The railroad is also actively receiving additional dual-power ALP45 locomotives. In all, 25 of these new locomotives will join the fleet and continue to enhance the versatility of the railroad operations with their ability to operate as diesel or electric while also providing improved reliability and reduced emissions.

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NJ TRANSIT Rail Operations Timeline:

1983 – NJ TRANSIT Rail Operations replaces Conrail as the operator of the commuter rail service throughout New Jersey

1983/1984 — New Comet II and Comet IIA railcars arrive and Overhaul of Arrow II railcars

1984 — Modernized electrification system debuts on the Morris & Essex Lines; 50+-year-old coaches replaced by modern Arrow railcars.

1986-1988 — Overhaul of Comet I railcars and conversion of Arrow I cars to Comet IB cars

1987 — Meadows Maintenance Complex opens

1988 — North Jersey Coast Line electrification extended from Matawan to Long Branch

1989 — Atlantic City Rail Line (ACRL) opens between Lindenwold to Atlantic City

1989-1995 — Arrow III railcars rebuilt

1990 — New ALP-44-0 electric locomotives arrive

1990/1991 — New Comet III railcars arrive

1993 — GP40PH-2-A locomotives rebuilt

1993 — Atlantic City Line service extended to Philadelphia’s 30th Street Station

1993-1997 — GP40PH-2-B locomotives rebuilt

1994 – Cherry Hill Station opens

1994 — Morristown Line/Boonton Line extended to Hackettstown

1996 — MidTOWN DIRECT debuts (M&E one-seat ride to NY) utilizing further deliveries of ALP-44 locomotives and new Comet IV railcars

1999 — Hamilton Station opens

1999 – Rollout of new system map with matching color-coded rail line timetables issued

2001 — Newark Liberty International Airport Station opens

2001/2002 — New ALP-46 electric locomotives arrive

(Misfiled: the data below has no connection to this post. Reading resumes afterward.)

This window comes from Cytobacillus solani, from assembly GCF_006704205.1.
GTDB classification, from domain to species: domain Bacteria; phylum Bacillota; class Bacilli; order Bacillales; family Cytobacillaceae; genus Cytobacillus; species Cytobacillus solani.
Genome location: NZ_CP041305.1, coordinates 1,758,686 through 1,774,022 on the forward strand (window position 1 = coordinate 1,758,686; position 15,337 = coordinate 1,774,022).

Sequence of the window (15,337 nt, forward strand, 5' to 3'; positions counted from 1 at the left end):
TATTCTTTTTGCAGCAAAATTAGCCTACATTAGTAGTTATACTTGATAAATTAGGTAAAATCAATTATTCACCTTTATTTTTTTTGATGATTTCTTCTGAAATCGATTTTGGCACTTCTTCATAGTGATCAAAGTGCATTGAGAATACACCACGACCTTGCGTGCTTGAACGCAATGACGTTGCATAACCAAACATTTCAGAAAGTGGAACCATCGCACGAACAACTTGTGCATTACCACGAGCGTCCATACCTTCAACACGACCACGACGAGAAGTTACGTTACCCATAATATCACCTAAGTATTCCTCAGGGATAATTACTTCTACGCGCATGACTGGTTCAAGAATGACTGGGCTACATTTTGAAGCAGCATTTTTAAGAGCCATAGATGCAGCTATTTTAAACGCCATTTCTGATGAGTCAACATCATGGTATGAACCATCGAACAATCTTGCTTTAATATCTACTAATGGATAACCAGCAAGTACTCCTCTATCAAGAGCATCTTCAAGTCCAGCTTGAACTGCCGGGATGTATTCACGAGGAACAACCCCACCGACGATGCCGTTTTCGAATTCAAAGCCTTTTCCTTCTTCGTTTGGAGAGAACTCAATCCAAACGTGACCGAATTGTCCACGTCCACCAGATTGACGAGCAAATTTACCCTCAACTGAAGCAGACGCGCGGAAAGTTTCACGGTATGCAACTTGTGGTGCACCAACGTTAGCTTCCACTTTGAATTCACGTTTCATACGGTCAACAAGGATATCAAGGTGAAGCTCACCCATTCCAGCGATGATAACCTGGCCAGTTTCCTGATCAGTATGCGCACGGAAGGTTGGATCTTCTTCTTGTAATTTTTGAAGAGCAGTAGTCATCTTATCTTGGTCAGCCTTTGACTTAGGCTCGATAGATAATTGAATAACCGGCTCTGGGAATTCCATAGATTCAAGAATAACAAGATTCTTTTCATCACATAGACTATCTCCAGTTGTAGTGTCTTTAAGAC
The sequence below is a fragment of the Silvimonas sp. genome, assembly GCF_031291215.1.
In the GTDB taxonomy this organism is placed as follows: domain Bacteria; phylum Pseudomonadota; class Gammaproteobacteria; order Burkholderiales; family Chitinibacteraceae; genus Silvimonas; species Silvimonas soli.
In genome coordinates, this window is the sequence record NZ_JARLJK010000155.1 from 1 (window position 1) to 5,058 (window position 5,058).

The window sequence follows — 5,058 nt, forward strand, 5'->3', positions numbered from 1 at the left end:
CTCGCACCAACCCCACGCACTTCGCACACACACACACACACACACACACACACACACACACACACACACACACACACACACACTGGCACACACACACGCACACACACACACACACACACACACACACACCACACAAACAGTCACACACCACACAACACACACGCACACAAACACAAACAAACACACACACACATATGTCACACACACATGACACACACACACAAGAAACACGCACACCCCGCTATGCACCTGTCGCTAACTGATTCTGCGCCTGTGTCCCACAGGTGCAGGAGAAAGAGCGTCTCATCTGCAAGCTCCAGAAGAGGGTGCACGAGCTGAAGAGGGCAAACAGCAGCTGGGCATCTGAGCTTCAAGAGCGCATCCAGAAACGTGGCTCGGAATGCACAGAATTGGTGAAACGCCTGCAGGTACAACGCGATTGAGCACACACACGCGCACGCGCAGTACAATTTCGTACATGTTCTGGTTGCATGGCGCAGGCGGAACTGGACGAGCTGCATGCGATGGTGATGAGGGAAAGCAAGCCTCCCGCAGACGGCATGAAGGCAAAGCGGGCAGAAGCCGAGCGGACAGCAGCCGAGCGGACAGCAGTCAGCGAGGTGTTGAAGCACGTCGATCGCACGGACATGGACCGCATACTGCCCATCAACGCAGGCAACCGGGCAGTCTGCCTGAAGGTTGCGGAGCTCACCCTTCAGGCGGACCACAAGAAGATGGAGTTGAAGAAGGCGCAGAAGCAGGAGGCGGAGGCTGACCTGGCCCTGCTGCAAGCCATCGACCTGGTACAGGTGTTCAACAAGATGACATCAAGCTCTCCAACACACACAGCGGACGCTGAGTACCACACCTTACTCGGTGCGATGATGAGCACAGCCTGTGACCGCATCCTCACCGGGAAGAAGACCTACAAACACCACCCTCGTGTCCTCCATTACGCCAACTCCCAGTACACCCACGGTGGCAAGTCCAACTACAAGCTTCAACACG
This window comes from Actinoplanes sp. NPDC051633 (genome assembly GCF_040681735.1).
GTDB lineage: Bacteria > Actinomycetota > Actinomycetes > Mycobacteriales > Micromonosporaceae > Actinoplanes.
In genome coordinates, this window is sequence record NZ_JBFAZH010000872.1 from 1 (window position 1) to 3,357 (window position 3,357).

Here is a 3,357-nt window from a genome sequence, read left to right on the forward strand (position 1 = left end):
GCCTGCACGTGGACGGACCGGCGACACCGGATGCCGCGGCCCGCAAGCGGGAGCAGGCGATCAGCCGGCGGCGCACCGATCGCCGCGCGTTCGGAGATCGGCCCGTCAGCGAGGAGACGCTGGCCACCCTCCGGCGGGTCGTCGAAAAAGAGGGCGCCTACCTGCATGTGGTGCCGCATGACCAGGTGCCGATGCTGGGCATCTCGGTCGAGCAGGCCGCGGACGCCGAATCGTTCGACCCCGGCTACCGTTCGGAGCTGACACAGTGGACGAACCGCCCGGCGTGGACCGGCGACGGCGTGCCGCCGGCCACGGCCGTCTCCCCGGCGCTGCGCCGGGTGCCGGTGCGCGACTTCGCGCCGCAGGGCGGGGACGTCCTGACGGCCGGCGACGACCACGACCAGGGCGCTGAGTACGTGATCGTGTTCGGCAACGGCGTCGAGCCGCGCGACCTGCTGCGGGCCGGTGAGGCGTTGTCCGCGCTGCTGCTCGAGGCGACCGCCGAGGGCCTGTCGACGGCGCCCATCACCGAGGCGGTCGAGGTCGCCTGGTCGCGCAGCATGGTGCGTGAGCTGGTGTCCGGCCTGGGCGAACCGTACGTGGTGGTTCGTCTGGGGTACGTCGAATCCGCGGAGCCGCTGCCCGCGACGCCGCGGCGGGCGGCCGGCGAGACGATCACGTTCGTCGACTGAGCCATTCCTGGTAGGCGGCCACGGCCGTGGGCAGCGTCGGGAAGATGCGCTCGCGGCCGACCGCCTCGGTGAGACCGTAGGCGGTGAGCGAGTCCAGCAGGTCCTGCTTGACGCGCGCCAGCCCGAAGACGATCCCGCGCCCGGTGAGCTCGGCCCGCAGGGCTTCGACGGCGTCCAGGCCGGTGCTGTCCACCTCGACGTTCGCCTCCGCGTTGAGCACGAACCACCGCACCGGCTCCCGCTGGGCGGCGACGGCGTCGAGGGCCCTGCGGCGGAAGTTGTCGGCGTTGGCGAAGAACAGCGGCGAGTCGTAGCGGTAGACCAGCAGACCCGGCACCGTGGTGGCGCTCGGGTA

2001-2004 — Comet II railcars rebuilt

2002 — 7th Avenue Concourse opens at Penn Station New York

2002 — Montclair Branch and Boonton Line consolidated, renamed the Montclair-Boonton Line and new Great Notch Yard opens, allowing the debut of MidTOWN DIRECT-Montclair

2002-2004 — New Comet V railcars arrive

2003 — Frank R. Lautenberg Station at Secaucus Junction opens (linking 11 of 12 NJ TRANSIT rail lines)

2003 — High-density signal system completed on the eastern segment of NEC, increasing train capacity to/from NY

2003 — Rail Operations Center opens in Kearny

2003 — Union Station opens

2004 — Ramsey Route 17 Station opens

2004 — Montclair State University Station opens

2004 — Morrisville Yard opens

2005 — New PL-42 diesel locomotives arrive

2006 — Multilevel railcars, designed with the help of customers, begin arriving

2007 — Expanded service on the Pascack Valley Line

2008 — Wayne/Route 23 Transit Center opens

2008 — Mount Arlington Station opens

2009 — Penn Station New York 31st Street entrance opens

2009 — Meadowlands Station opens

2009 — Trenton Transit Center renovated

2011-2013 — New ALP-45 dual-mode locomotives arrive

2013 – Pennsauken Transit Center opens

2016 — Wesmont Station opens

2018 - Elevator modernization program initiated to upgrade electrical and operating components of elevators systemwide

2019- Heritage fleet of coaches and locomotives decorated to honor NJ TRANSIT’s predecessor rail companies

2020 — Positive Train Control system successfully made operational and certified by the FRA/NJ TRANSIT breaks ground on the Raritan River Bridge Replacement Project

2021 — Portal North Bridge $1.5 billion construction contract approved and awarded

2021 – Locomotives decorated in tribute to armed services unveiled as NJ TRANSIT provides service to the Army-Navy game at the Meadowlands

2022 – Locomotive decorated in “Ride with Pride” scheme debuts, along with a heritage tribute scheme from the NJ Department of Transportation on GP40PH-2 41O1.

2022 – NJ TRANSIT breaks ground on the construction of the Portal North Bridge

Today, NJ TRANSIT covers a service area of 5,325 square miles and is the nation's third-largest provider of bus, rail, and light rail transit, linking major points in New Jersey, New York, and Philadelphia. The agency operates 253 bus routes, 12 rail lines, and three light rail lines statewide, as well as Access Link (paratransit service), providing nearly 270 million passenger trips each year.